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Grecian festival opens

June 13, 2012
By JEREMY KINS - Staff writer ( , The Herald-Star

STEUBENVILLE - It's that delicious time of the year again.

The 26th-annual Grecian Food Festival at the Holy Trinity Greek Orthodox Church kicked off on Tuesday on South Forth Street and transformed the area into a "Greek celebration."

Festival Chairman John Scavdis said a variety of authentic Grecian food is available at the festival that runs through Friday night. The fare includes plaki, lamb stew, souzoukakia, loukaniko, mousasaka, Greek salad, gyros and of course pastries like baklava, diples and more.

Article Photos

FESTIVAL OPENS β€” Anthony Mougianis, left, parish council president of Holy Trinity Greek Orthodox Church in Steubenville, and John Scavdis, Grecian Food Festival chairman, on Tuesday prepared to serve one of the many pastries available at the festival to local residents. The festival will run from 11 a.m. to 9 p.m. through Friday.
-- Jeremy Kins

"We have the inside of the church full of dinners and 14 different types of cookies, and our grape leaves are fabulous," said Scavdis.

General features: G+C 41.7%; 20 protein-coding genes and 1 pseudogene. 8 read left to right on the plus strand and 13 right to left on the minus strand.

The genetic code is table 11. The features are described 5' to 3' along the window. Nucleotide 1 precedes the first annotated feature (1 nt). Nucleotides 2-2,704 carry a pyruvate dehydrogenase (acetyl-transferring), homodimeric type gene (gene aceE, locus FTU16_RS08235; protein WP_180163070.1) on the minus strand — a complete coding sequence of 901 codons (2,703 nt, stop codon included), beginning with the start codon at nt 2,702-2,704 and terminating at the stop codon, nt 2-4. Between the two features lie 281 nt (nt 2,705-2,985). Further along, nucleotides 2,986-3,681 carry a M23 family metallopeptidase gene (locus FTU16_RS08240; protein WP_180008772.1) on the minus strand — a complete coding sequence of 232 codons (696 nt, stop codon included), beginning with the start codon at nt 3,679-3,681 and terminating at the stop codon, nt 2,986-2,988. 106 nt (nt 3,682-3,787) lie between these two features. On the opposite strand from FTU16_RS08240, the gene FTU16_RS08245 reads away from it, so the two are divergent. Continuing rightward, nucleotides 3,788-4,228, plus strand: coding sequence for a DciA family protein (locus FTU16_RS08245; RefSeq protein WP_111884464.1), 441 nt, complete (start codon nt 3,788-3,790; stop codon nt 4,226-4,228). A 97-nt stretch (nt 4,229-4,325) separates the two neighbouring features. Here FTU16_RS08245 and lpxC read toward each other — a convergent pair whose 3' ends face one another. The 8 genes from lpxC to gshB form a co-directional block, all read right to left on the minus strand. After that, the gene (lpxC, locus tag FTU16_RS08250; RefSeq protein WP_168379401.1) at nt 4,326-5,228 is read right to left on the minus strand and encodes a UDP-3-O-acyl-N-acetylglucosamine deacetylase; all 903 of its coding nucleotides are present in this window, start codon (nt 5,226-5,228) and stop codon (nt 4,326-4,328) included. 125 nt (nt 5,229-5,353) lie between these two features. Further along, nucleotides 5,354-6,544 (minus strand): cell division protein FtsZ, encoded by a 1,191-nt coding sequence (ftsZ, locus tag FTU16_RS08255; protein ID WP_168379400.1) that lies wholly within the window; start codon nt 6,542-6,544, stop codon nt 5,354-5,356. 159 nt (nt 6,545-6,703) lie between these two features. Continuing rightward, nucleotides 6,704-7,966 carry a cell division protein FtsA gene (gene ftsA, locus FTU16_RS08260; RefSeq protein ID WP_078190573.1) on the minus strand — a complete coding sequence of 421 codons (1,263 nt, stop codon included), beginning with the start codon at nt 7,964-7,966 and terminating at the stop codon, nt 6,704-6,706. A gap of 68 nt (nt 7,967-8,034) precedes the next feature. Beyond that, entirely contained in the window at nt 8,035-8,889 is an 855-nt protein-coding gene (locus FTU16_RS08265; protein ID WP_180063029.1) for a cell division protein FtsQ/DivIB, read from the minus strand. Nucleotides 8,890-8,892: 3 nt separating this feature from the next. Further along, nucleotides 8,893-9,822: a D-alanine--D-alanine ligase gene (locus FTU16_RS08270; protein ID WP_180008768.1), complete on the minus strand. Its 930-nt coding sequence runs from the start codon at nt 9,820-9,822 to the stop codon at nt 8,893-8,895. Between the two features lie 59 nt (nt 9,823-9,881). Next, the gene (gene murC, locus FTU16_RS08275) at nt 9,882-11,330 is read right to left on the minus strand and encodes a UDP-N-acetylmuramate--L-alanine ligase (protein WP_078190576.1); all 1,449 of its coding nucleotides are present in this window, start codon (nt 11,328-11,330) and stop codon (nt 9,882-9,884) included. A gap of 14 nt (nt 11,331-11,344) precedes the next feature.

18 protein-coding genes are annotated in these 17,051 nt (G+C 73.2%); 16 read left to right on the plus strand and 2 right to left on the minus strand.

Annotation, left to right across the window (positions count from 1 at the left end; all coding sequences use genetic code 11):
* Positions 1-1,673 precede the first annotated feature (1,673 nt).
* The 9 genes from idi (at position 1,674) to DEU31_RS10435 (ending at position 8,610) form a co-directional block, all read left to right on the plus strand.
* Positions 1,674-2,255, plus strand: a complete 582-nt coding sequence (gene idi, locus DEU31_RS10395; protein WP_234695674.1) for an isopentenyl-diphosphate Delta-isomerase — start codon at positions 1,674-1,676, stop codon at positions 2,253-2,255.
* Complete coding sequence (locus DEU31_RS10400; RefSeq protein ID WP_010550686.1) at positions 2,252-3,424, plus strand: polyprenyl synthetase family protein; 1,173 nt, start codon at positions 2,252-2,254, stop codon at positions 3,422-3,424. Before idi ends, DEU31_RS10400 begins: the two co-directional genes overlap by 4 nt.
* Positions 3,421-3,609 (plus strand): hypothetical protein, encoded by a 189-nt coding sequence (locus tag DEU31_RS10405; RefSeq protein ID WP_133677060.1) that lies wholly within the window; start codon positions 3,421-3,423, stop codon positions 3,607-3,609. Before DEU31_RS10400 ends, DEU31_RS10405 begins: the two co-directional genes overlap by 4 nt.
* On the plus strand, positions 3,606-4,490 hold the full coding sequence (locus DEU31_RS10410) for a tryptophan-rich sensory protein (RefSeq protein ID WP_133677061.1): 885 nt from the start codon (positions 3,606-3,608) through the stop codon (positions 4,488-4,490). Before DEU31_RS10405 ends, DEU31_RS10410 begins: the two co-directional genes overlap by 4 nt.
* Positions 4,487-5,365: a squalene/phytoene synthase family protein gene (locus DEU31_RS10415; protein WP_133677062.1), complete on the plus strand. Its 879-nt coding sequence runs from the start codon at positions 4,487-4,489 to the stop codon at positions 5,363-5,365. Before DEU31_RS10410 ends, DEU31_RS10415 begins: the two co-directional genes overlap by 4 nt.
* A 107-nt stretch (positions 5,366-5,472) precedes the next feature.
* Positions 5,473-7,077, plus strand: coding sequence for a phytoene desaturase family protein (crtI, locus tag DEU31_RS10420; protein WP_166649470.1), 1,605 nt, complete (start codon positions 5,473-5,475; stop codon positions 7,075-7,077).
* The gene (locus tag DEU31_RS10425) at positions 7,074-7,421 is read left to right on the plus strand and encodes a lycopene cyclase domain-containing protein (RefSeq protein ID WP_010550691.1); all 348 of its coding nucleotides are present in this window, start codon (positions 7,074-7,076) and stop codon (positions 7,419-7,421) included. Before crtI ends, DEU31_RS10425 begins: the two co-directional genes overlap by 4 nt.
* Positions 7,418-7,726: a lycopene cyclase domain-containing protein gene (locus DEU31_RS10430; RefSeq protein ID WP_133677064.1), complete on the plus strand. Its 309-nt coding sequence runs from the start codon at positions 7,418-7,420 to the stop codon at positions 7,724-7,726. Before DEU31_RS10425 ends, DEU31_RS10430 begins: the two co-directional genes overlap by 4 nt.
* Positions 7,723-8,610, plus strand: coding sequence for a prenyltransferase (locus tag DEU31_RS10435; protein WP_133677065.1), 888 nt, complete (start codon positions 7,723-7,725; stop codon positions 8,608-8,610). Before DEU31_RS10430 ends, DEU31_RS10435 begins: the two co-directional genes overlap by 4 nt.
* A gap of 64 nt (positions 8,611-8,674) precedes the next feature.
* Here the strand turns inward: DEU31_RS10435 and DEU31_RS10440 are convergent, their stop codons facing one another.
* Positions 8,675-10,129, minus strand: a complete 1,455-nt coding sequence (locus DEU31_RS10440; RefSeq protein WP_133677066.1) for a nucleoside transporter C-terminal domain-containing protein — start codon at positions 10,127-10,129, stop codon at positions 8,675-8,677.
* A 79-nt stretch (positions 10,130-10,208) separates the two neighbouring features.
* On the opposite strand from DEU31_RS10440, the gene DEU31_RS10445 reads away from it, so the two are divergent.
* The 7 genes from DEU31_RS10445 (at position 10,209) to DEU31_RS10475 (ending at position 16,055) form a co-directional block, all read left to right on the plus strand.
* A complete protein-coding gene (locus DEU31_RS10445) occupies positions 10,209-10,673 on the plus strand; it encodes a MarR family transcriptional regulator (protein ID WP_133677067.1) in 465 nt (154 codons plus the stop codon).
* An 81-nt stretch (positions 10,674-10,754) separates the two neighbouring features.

He said carry-out orders are available and can be placed by calling (740) 282-7770.

The festivities don't end inside the church either, as outdoor tents are spread down South Street and feature a taverna, food and drink as well the Greek Company, which will perform every night from 5:30 p.m. until close, around 9 p.m.

Scavdis said the outdoor gyro stand and taverna will likely be open later than the rest of the festival.

Throughout the week the stage also will host the dance groups Starlets, Junior Grecian Stars and Grecian Stars, which are made up of children from the parish.

"It's like a homecoming. We're bringing the Greek tradition to downtown. This is an event people look forward to," said Scavdis.

Parish Council President Anthony Mougianis agreed.

"This (festival) has become quite an Ohio Valley tradition," said Mougianis.

He said they have been preparing for the festival since January, and he noted all food is homemade.

"We're one of the only festivals in America that still does that," said Mougianis.

He also said this year the event holds some extra meaning for the church.

"We've lost 17 members of the parish in the past 20 months.

"Our forces have gone down, but the effort has stayed the same. So it's special this year because we've lost so many that were so close," said Mougianis.

More than anything, he said the festival is a way to share their culture with the local community.

"It's a little taste of Greece for a few days," said Mougianis.

Parking for the event is free, and souvenirs will be on sale during the event.

The festival will run from 11 a.m. to 9 p.m. through Friday.

(Kins can be contacted at and followed via his @jkinsHS Twitter account.)

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